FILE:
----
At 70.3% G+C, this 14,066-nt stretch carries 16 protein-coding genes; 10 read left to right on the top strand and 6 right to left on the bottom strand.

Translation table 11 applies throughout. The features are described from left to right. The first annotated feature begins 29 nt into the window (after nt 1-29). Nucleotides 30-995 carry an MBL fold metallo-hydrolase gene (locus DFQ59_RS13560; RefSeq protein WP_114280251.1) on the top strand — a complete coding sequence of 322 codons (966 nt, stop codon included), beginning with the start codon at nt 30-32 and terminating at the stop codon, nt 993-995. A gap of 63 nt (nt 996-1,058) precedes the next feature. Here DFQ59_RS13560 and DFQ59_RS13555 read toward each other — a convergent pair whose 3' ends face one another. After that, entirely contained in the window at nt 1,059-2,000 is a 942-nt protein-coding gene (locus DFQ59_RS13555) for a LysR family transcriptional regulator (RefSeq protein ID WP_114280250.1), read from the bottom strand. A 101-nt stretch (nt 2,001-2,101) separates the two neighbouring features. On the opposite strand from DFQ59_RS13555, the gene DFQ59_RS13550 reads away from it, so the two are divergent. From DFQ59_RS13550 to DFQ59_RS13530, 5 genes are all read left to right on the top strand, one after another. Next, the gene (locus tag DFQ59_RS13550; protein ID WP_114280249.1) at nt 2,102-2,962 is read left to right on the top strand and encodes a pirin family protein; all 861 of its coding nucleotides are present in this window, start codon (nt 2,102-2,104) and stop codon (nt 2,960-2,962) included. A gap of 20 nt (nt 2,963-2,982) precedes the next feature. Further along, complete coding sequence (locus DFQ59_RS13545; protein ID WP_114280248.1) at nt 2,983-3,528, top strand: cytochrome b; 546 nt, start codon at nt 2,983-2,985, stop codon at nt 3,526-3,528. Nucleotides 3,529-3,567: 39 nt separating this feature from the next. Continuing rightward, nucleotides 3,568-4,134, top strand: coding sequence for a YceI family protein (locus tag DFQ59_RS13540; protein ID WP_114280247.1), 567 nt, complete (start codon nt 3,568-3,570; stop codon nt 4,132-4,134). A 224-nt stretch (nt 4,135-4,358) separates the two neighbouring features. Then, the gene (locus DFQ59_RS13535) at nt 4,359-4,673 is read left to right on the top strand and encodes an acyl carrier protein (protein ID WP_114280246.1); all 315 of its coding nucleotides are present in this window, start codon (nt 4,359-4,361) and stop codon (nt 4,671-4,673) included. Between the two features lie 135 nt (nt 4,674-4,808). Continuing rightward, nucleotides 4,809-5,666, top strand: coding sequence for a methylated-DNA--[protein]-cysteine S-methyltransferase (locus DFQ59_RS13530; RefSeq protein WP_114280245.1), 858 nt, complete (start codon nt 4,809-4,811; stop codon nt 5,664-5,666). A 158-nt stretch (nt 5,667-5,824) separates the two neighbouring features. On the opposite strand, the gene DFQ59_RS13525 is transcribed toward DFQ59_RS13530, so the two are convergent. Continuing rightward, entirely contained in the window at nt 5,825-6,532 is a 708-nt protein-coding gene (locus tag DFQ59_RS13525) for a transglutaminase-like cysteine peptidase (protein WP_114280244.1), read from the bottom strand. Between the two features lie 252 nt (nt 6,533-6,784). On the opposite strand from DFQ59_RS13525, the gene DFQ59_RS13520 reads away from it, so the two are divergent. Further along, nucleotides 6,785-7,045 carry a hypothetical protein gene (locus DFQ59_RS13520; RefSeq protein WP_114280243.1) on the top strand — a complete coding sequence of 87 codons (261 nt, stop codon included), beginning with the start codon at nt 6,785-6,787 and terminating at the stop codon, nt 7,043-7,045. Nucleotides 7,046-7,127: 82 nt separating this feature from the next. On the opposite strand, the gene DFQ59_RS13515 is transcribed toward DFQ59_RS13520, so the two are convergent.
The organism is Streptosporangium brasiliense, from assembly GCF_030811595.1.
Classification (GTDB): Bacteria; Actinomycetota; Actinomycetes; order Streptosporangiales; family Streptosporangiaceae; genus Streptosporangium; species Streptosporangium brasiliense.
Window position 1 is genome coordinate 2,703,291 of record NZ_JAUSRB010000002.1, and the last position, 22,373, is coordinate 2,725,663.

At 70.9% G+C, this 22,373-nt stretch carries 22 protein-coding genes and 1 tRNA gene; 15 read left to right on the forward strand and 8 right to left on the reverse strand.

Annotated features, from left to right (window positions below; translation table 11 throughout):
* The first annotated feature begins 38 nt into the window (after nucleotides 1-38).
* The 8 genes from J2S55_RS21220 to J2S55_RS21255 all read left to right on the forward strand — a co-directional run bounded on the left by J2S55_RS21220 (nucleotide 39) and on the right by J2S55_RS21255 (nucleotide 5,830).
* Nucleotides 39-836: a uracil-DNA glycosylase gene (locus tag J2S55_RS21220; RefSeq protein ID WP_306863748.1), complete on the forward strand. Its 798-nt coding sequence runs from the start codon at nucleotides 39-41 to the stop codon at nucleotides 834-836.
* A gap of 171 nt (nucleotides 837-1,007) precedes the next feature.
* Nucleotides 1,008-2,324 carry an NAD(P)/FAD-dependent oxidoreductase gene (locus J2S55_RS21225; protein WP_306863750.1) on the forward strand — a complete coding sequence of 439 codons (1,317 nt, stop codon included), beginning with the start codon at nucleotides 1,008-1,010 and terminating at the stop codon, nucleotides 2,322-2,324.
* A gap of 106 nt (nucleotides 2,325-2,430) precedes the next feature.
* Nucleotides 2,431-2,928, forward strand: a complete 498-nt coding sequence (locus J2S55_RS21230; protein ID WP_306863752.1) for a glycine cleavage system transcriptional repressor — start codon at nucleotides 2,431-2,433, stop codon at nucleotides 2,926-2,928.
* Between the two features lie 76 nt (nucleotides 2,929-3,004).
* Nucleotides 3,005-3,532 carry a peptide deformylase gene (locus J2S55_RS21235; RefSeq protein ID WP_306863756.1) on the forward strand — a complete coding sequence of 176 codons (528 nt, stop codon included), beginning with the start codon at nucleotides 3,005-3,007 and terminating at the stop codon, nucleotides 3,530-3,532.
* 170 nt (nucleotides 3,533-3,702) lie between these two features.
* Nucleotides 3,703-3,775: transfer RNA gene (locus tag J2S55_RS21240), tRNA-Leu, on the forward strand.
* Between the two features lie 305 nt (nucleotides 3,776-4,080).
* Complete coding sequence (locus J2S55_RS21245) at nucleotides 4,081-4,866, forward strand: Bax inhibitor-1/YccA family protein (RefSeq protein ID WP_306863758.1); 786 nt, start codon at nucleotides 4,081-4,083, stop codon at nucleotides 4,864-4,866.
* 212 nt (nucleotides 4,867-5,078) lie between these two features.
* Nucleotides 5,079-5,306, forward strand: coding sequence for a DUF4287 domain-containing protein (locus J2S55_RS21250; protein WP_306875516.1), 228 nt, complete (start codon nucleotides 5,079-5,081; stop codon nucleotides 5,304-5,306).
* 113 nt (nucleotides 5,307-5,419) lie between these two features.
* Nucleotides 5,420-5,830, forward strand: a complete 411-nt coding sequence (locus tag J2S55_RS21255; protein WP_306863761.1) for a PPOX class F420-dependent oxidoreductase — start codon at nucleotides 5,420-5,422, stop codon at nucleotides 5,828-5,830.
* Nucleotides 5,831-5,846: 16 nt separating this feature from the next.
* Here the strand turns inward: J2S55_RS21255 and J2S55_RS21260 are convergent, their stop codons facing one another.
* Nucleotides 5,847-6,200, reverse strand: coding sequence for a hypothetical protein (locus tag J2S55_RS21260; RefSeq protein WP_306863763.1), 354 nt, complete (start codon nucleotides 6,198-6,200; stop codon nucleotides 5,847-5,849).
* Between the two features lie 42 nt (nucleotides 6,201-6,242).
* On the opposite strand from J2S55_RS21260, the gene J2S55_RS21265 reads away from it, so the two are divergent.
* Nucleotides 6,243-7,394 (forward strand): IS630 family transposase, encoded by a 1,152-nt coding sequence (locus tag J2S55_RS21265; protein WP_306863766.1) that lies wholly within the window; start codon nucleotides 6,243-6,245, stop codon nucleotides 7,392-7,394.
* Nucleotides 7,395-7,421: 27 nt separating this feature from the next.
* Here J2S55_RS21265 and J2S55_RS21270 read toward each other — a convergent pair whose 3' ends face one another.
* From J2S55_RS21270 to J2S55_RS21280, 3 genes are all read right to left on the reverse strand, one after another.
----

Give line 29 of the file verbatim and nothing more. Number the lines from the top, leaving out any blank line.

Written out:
* On the opposite strand from J2S55_RS21260, the gene J2S55_RS21265 reads away from it, so the two are divergent.